Gaza and Israel – the economies after the war

Call it a war or an operation. Support whichever side you want. What cannot be denied is that the lives of hundreds of thousands of people on both sides of the Gaza-Israel divide have been shattered.

In Gaza, one estimate is that barely 100,000 people had employment with a regular salary. As most of that was in the government sector, the number could be about to drop sharply. Today, whole neighbourhoods are deserted.  700 hundred have died to date and around 5,000 are wounded. (To give that some perspective, approximately half those numbers are assumed to be men in arms. And in Syria, this week,  700 were slaughtered in two days.)

France, the USA, the UK, the UAE and others have all promised initial aid for Gaza. However, something more substantial will be needed.

Over in Israel, the international press cannot (thankfully) report such casualty figures. And yet, for years around 1.5 million people in the south of the country have lived in daily fear of their lives from Kassam rockets. Understandably, yet again, many have fled northwards this July. Reports from the retail sector and other businesses in these districts report a 30% drop in revenues. Tourism across the country is also down by around 30%. At least four significant offerings planned by Israeli companies on the USA stock markets have been postponed. And now that 50,000 reservists have been called up, small businesses are bound to suffer.

There are some bright spots. The Israeli shekel has actually improved its position against other leading currencies. The Tel Aviv Stock Exchange has hauled back the sharp losses felt at the start of the battles. The Bank of Israel has described the economy overall as “resilient“.

In Gaza, there is not too much hope. The Hamas economy was dependent to the tune of billions on smuggling tunnels, which Egypt had blocked months ago. Daily aid still comes through from Israel. The private wealth and homes of Khaled Mishaal, Haniyeh and other leaders has not been obviously touched, while the average citizen has to wait for a new dawn.

Moving forward, historically Israel’s economy has tended to emerge from wars in an improved position. Simply put, the pick up afterwards helps to generate a mini boom. And the IMF deputy spokesman William Murray explained how he expects this phenomenon to continue: “However, we need to make clear that once the conflict ends, we expect growth in Israel to rebound relatively quickly”.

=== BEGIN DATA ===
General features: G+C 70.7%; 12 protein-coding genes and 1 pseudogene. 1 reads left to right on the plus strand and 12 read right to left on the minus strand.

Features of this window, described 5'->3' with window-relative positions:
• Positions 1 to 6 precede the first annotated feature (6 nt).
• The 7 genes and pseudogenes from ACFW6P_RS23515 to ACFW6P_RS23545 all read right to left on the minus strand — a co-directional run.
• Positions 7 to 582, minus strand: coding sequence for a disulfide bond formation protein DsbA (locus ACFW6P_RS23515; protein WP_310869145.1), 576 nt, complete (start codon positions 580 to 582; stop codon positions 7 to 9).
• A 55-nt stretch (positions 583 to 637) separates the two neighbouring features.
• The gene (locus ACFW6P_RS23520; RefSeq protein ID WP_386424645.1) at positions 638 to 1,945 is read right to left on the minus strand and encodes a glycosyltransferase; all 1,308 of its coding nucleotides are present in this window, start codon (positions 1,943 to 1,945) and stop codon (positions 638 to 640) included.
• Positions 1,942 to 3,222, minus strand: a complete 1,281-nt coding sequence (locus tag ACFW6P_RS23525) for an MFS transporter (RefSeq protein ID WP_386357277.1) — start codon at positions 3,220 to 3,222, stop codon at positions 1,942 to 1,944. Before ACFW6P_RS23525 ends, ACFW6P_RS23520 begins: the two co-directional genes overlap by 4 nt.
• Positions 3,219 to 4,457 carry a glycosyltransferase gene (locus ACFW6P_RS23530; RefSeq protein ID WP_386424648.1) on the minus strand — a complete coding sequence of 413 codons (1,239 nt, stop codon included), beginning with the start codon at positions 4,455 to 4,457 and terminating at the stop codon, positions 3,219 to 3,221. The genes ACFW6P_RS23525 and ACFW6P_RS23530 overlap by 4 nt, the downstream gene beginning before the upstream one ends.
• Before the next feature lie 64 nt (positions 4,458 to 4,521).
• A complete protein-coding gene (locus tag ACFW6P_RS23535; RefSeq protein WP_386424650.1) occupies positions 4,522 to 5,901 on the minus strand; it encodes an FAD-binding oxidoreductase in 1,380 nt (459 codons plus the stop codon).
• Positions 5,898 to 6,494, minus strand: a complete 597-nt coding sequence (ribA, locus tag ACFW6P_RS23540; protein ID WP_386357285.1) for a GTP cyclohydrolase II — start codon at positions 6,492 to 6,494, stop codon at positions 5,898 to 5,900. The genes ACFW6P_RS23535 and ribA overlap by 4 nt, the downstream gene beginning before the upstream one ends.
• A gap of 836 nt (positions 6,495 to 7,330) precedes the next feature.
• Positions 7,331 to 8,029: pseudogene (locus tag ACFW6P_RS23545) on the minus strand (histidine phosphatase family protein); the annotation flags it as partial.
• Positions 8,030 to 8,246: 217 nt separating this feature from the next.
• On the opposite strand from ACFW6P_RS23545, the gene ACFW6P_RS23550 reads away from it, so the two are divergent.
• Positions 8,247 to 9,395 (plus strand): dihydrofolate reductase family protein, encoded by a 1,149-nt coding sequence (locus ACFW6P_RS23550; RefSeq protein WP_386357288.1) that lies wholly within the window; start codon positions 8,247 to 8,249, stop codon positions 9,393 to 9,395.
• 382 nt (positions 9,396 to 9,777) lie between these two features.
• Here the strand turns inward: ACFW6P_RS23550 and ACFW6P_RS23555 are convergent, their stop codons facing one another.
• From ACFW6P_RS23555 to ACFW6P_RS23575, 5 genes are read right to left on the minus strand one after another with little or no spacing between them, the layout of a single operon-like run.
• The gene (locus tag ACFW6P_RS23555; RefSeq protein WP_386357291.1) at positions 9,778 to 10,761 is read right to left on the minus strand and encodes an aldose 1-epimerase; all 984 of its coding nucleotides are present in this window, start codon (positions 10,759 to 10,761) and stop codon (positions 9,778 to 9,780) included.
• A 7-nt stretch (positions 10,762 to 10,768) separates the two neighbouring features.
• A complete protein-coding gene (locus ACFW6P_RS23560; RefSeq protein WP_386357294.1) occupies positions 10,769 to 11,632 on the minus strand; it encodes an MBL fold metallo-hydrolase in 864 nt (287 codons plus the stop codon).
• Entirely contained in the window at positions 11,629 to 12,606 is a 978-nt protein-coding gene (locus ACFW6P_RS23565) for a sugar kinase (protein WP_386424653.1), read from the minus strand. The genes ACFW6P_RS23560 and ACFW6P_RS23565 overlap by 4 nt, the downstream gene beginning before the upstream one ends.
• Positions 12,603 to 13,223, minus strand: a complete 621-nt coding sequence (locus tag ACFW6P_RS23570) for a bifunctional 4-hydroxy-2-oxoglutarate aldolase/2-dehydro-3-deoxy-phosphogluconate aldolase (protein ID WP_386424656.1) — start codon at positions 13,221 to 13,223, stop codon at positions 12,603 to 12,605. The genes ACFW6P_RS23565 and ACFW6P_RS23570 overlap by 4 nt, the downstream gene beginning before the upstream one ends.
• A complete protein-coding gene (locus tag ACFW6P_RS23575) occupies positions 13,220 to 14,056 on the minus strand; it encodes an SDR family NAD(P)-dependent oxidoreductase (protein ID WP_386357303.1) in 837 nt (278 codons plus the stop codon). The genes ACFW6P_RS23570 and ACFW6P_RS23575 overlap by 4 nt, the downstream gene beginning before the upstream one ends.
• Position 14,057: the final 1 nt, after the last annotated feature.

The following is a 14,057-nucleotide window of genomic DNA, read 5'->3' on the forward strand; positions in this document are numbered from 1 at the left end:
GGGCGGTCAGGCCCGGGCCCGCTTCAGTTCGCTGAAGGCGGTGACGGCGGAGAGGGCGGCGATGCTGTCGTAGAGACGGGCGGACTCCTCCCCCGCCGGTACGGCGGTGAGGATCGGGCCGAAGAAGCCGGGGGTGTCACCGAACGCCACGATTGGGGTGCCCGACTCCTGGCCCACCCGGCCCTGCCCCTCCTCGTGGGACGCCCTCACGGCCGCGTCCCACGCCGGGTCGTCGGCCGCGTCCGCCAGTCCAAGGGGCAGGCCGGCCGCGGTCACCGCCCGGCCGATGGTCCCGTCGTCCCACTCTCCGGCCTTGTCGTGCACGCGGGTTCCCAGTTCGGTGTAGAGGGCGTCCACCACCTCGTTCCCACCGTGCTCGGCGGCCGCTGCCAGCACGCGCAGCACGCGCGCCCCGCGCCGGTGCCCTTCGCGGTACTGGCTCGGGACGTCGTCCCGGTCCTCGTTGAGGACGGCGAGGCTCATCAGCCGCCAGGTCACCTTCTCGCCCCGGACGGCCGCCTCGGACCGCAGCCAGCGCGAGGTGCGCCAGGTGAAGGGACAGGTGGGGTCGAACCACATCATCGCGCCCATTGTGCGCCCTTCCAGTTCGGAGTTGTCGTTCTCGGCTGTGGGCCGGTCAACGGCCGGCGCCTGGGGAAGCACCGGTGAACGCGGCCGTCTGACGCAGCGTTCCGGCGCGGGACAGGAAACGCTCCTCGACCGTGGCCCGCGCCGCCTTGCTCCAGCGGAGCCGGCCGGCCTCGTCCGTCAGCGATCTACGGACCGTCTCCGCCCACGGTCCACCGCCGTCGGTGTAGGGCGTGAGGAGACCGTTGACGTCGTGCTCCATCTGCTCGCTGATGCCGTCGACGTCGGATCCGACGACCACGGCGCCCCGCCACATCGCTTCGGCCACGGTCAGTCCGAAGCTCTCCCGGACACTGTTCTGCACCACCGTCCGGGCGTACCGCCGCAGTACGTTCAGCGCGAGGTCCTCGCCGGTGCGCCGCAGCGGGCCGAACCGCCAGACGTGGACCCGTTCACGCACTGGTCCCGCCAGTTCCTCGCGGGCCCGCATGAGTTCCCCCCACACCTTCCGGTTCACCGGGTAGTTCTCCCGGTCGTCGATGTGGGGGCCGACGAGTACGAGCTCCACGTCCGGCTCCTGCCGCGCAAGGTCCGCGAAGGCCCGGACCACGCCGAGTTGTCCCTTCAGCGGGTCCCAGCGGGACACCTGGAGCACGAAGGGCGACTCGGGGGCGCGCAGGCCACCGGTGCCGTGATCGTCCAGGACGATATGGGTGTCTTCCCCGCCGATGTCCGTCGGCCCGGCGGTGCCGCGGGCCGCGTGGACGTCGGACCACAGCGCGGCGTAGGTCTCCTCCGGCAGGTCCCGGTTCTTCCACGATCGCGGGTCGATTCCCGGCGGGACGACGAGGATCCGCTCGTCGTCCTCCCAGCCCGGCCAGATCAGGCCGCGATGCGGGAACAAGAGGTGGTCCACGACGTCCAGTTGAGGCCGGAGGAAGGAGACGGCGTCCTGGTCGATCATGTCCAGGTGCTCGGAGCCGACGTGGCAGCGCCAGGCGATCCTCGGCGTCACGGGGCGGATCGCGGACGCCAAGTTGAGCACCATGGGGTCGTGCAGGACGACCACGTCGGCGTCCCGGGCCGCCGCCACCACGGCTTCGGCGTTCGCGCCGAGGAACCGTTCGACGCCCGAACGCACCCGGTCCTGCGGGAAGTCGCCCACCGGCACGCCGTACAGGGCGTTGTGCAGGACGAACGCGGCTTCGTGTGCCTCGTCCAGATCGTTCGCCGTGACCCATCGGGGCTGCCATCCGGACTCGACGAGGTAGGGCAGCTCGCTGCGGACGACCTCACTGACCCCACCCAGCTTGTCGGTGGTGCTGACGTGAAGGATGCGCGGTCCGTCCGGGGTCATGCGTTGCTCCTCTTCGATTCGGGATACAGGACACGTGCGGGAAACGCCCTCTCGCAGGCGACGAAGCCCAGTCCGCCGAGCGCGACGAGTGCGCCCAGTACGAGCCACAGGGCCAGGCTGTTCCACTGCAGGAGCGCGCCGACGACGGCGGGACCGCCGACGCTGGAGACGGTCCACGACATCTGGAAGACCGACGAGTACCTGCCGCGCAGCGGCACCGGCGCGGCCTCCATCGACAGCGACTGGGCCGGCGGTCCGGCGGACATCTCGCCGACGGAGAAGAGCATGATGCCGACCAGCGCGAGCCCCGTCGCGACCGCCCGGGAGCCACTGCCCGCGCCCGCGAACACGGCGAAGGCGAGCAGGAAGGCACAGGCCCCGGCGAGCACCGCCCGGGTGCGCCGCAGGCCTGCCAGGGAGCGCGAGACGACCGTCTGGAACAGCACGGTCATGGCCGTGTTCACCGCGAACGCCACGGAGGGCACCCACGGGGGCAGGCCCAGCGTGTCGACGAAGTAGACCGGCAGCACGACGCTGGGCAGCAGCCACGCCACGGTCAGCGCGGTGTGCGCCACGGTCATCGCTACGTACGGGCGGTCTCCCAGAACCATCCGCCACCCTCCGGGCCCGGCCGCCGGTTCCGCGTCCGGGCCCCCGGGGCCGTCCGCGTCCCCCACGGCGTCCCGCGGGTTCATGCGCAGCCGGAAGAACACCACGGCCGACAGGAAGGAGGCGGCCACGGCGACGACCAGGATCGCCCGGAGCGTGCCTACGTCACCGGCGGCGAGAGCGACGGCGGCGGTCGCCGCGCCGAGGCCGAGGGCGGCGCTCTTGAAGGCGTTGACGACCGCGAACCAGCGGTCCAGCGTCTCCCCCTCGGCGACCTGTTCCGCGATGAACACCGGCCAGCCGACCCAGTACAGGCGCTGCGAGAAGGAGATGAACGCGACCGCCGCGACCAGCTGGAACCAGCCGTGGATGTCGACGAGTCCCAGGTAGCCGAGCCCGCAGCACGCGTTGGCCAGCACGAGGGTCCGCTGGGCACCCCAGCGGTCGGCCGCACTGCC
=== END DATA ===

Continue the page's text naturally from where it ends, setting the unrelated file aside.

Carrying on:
Meanwhile, the Hamas has already made it perfectly clear that it expects to be bailed out by the international community. In a fascinating comparison, CNBC financial news summarized that:

Just since 2001, Israel’s GDP has grown 1,000 percent and its economy is now larger than Egypt’s economy despite the fact that Egypt has 10 times Israel’s population. At the same time, the Palestinian Authority and Hamas have received billions of dollars in foreign aid and support. But instead of joining in Israel’s modern economic boom and encouraging partnerships, the political leaders have clearly invested in rocket launchers and terror tunnels instead.

Where to now, especially for Gaza? They cannot blame the so-called Israeli blockade, because goods come through, yet not from Egypt. They cannot complain about the density of the population, because places like Singapore have shown how this can be turned to an advantage.

I was struck by three developments this week, which possibly indicate how the respective governments will seek to look after their peoples after the guns have stopped firing. As noted by the Ma’an news agency, the Israeli army set up a field hospital in Gaza to treat the wounded. Further north in Jerusalem, a brand new centre was opened to treat people with Alzheimer’s, whatever their ethnic background. Third, no such equivalent initiatives could be found from the leaders of Gaza.

About the Author
Michael Horesh is a recognised business coach and mentor, and has helped clients collectively to create millions in added value over the past decade. He has substantial understanding of the workings of the Israeli economy and the financial situation of the Palestinians, as well as an incisive way of looking at Middle East issues.
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